The United Nations refugee agency has reported that more than a quarter of the Rohingya in Myanmar — 270,000 people — have fled their homes so far. The horrors we’re seeing in Rakhine are similar to those we witnessed in the 1990s during the slaughter of the Tutsi minority in Rwanda and the ethnic cleansing of Bosnia’s Muslims and Croats.

Rendered stateless because Myanmar refuses to recognize them as citizens, the Rohingya are being forced to flee as their villages are burned. Reports of rape, murder and arson have increased as refugees arrive by land or sea in Bangladesh, Indonesia, Malaysia and Thailand.

Rohingya refugees flee to Bangladesh. Sept. 10.
Rohingya refugees flee to Bangladesh. Sept. 10.

The horrors we’re seeing in Rakhine are similar to those we witnessed during the Rwandan genocide and ethnic cleansing in the Balkans.

But the situation demands a stronger response than merely condemning the actions of the Myanmar government. The atrocities in Bosnia did not end without NATO’s involvement, and the genocide in Rwanda did not cease until the U.N. sent in a peacekeeping force.

Much of the world’s response to the Rohingya crisis has centered on well-deserved criticism of Nobel laureate and Myanmar’s de-facto leader, Aung San Suu Kyi. Public figures have penned newspaper editorials calling to revoke Suu Kyi’s Nobel Prize. Two Nobel laureates, Malala Yousafzai and Desmond Tutu, have criticized Suu Kyi’s role in the humanitarian crisis. Tutu came out of retirement to voice his criticism of a woman he described as “a dearly beloved sister” he has long admired but whose behavior he strongly condemns in the “unfolding horror” of this “ethnic cleansing.”

Tutu admonished Suu Kyi, saying it was “incongruous for a symbol of righteousness to lead” a country that allowed such atrocities. “If the political price of your ascension to the highest office in Myanmar is your silence, the price is surely too steep,” he said.

This situation demands a stronger response than merely condemning the actions of the Myanmar government.

Suu Kyi’s attempts to spin the violence against the Rohingya is ingenuous, at best. Reports of attempted genocide and mass exodus of the Rohingya, which began to surface in 2009, are based on eyewitness accounts and are documented on video. Refugees arriving in Bangladesh have recounted matching stories of children being beheaded and men and women being burned to death.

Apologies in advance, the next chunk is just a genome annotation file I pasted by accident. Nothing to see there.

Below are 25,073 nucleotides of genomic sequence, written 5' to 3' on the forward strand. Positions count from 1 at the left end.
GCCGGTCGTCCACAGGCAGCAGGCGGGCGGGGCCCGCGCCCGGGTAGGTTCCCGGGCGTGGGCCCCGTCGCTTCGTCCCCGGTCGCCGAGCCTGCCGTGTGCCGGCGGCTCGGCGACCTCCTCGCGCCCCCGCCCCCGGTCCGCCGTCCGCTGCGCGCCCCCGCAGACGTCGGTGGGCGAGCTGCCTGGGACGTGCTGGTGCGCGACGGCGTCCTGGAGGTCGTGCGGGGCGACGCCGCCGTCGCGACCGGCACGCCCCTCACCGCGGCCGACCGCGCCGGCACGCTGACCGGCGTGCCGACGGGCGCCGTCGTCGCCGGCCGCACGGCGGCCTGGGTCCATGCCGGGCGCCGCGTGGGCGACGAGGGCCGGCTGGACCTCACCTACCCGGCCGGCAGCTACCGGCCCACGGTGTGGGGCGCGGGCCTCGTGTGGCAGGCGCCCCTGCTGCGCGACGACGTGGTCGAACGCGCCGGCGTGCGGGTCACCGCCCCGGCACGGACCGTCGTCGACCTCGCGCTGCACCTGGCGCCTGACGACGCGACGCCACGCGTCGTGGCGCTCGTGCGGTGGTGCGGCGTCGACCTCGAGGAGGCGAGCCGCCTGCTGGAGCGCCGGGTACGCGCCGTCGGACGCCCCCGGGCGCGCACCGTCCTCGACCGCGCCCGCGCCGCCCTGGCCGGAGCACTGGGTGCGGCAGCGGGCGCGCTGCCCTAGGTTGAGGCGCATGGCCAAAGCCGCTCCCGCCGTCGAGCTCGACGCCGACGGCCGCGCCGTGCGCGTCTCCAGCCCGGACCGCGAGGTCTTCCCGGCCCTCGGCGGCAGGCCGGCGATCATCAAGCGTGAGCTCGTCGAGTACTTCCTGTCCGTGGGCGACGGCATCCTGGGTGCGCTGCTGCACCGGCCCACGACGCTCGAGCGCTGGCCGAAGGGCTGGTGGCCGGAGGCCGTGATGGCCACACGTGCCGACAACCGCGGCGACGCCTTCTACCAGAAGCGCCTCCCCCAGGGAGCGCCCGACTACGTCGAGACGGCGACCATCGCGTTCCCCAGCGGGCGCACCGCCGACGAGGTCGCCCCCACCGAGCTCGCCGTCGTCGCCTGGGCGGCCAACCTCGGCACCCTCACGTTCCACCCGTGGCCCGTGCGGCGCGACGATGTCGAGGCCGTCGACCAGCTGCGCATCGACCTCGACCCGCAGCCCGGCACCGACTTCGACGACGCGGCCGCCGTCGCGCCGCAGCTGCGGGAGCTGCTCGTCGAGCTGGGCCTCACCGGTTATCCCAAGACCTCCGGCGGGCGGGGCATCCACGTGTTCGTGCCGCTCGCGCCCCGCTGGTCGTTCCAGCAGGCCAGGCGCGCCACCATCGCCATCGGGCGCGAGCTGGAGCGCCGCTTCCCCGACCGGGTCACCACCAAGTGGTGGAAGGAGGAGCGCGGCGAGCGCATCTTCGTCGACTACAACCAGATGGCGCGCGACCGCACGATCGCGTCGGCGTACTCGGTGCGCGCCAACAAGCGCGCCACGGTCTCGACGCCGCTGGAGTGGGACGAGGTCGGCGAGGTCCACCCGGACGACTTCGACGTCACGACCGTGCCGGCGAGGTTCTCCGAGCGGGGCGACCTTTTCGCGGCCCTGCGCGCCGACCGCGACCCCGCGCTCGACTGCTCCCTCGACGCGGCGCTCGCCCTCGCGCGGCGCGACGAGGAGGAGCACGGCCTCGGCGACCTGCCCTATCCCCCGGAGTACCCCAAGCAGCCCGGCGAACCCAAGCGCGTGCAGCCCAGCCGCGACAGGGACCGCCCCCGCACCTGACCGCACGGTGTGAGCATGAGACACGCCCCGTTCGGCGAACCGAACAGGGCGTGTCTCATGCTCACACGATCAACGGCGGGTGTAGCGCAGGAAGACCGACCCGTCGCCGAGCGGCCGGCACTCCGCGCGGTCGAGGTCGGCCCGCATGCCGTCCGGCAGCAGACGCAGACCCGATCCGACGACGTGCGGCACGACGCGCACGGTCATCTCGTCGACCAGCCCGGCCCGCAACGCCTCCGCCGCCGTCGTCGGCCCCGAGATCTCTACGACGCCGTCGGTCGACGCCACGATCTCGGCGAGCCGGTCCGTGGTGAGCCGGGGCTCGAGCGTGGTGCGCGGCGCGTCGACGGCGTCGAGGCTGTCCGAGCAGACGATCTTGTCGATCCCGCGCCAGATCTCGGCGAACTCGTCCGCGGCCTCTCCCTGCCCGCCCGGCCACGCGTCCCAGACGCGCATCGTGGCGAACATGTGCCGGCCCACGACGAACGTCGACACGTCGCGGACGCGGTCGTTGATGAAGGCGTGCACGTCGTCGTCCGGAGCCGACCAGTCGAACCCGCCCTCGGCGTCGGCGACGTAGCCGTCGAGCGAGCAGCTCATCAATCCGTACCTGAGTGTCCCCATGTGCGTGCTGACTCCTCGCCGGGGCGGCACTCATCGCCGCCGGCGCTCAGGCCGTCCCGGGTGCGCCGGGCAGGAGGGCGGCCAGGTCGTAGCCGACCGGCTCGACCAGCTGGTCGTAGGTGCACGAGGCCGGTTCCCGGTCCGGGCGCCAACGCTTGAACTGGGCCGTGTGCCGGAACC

The Rohingya are unwanted in Bangladesh and other neighboring countries as well. With little economic or social standing and virtually no rights even in their homeland, these people have no voice. They are friendless under the might of military guns.

Although the history of the Rohingya can be traced back to the eighth century, Myanmar law does not recognize the ethnic minority as one of its national races. The government’s attitude, as well as silence from the international community, reflects the mistreatment and marginalization of ethnic and religious minorities that have, unfortunately, resurfaced as a global phenomenon today.

It’s shocking. I’ve never encountered a situation like this. Linnea Arvidsson, U.N. investigator

The result of events like the tragedy in Myanmar is communal majoritarianism. As Linnea Arvidsson, a U.N. investigator who met refugees in Bangladesh, put it: “It’s shocking. I’ve never encountered a situation like this, where you do 204 interviews and every single person you speak with has a traumatic story, whether their house was burnt, they’ve been raped or a relative was killed or taken away.”

The U.N. Security Council must heed the advice of Secretary-General António Guterres to step up its response. “The international community has a responsibility to undertake concerted efforts to prevent further escalation of the crisis,” Guterres warned. This might involve sending international forces to protect the Rohingya from Myanmar’s security forces and allied mobs intent on eliminating another minority.

But after the immediate issue has been attended to and international forces have intervened to save the Rohingya from being eliminated or permanently excluded from their homeland, there will remain a need to work on the larger issue of communalism. Majorities must not be allowed to attack minorities to create religiously or ethnically pure societies. Finding a mechanism to prevent future Rwandas and Rakhines will be the real test for our civilization.


‘A Champion of Minorities’ A review of Farahnaz Ispahani’s book by Ambassador Akbar S. Ahmed

On Easter Sunday last year a Taliban suicide bomber detonated ten kilograms of explosives and metal ball bearings in a park full of Pakistani Christian families in Lahore, killing 73. The bomber had chosen a spot between two children’s rides. 29 of those killed were children, the youngest only 2 years old.

It is with this heartbreaking story that Farahnaz Ispahani introduces her book, Purifying the Land of the Pure: A History of Pakistan’s Religious Minorities.The grim figures continue. After the Lahore attack we are reminded that the previous year twin suicide bombings in churches in Lahore killed at least 15 people and sparked Christian outrage and protests across the city.